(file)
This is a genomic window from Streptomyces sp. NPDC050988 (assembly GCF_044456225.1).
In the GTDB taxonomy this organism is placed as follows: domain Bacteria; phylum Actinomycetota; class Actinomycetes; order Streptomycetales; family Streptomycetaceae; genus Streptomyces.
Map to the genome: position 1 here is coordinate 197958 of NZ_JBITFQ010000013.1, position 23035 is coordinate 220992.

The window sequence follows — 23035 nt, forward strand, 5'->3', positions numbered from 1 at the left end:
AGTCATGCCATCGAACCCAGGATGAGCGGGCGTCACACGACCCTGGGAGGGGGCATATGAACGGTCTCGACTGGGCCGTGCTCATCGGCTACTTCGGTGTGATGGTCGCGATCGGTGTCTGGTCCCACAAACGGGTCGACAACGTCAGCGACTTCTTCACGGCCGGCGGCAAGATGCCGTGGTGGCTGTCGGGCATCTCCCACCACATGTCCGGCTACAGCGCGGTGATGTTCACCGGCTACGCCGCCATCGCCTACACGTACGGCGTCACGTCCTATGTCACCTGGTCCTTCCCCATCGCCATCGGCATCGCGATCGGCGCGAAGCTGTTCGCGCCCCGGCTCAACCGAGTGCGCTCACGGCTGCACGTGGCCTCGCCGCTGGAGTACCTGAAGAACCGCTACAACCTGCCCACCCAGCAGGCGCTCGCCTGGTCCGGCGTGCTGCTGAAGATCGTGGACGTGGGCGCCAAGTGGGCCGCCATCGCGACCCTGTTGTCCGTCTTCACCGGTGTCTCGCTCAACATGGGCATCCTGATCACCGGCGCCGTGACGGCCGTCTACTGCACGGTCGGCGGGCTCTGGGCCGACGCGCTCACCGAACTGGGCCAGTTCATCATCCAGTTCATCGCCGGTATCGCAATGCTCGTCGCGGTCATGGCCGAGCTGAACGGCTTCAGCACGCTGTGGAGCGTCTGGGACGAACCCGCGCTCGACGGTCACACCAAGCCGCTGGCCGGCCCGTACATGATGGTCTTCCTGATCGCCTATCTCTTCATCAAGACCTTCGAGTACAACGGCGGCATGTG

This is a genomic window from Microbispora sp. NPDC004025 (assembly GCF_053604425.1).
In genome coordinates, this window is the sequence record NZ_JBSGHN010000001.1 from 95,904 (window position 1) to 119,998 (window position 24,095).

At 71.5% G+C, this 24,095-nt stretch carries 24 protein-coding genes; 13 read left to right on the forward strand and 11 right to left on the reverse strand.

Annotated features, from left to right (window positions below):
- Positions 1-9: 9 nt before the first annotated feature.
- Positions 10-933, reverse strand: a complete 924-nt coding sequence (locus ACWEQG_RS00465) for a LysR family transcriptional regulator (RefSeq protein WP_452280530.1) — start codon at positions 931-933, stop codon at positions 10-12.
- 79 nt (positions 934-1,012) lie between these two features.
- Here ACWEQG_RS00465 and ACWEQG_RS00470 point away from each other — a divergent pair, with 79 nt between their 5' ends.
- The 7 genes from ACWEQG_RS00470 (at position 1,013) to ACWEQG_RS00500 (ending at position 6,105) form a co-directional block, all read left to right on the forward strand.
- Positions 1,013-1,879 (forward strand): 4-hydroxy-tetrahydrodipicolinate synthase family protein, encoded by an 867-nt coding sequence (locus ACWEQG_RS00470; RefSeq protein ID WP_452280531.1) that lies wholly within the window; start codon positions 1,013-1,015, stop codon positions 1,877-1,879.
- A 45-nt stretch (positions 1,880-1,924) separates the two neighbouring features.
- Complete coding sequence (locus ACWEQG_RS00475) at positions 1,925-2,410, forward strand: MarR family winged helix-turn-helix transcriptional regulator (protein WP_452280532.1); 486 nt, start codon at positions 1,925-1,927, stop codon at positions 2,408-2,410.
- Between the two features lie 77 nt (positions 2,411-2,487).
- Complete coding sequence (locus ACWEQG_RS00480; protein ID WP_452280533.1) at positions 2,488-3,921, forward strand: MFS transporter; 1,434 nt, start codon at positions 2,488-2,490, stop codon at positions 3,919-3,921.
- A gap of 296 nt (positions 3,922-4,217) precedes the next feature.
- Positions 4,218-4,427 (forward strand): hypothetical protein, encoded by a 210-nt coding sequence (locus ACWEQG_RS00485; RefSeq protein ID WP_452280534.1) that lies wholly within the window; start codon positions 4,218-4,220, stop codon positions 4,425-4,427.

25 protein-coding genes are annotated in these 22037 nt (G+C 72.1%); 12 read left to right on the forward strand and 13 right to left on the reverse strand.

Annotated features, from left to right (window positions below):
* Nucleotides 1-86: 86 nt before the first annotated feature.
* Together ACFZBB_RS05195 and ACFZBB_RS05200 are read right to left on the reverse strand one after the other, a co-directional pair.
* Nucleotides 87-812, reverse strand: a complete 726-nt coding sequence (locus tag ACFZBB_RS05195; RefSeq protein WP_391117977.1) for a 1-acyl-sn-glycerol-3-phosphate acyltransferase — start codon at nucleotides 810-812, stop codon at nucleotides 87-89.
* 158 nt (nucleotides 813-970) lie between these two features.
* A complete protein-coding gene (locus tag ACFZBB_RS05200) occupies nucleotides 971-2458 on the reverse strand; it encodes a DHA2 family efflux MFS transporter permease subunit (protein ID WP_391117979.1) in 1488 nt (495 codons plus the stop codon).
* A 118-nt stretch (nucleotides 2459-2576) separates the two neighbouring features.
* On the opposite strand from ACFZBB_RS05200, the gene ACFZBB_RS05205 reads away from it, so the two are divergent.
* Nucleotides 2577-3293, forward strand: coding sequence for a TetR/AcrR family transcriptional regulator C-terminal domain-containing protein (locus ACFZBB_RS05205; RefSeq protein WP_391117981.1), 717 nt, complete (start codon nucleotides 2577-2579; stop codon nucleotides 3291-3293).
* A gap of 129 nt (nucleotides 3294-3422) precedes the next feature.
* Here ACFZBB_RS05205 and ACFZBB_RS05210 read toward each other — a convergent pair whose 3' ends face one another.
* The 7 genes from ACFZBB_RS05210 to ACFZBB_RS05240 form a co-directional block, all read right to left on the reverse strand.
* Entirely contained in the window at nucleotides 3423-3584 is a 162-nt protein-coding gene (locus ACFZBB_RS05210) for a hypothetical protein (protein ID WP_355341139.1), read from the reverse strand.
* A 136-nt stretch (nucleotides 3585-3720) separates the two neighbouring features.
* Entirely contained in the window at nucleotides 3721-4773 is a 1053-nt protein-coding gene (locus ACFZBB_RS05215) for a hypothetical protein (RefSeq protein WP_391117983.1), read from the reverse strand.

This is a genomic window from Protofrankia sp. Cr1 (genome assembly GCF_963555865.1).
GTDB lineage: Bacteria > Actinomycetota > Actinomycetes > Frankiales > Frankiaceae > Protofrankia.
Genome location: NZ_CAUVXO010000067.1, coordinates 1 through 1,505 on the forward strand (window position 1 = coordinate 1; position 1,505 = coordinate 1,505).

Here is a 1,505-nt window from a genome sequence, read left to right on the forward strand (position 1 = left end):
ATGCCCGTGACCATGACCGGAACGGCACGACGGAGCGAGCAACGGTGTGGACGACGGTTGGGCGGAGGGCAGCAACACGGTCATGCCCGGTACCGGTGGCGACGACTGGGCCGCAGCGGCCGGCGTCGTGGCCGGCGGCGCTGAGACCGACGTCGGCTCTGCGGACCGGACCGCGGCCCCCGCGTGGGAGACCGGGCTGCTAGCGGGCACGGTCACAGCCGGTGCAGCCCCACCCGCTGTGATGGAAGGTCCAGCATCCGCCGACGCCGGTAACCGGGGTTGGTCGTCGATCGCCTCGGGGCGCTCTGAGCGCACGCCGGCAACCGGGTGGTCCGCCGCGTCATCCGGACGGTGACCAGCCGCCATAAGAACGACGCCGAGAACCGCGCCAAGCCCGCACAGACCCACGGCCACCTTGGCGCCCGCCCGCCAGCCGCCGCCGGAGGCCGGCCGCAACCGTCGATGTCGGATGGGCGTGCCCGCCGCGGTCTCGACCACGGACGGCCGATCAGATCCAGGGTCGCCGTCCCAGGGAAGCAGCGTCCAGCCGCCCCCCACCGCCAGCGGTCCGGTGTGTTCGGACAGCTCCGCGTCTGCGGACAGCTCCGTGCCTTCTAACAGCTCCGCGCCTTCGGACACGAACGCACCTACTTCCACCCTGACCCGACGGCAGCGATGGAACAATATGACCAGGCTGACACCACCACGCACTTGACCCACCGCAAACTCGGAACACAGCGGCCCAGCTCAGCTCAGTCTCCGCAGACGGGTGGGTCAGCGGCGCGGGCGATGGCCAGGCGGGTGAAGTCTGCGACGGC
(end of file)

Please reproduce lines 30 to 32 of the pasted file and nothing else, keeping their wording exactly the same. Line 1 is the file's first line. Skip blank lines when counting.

* On the opposite strand from ACFZBB_RS05200, the gene ACFZBB_RS05205 reads away from it, so the two are divergent.
* Nucleotides 2577-3293, forward strand: coding sequence for a TetR/AcrR family transcriptional regulator C-terminal domain-containing protein (locus ACFZBB_RS05205; RefSeq protein WP_391117981.1), 717 nt, complete (start codon nucleotides 2577-2579; stop codon nucleotides 3291-3293).
* A gap of 129 nt (nucleotides 3294-3422) precedes the next feature.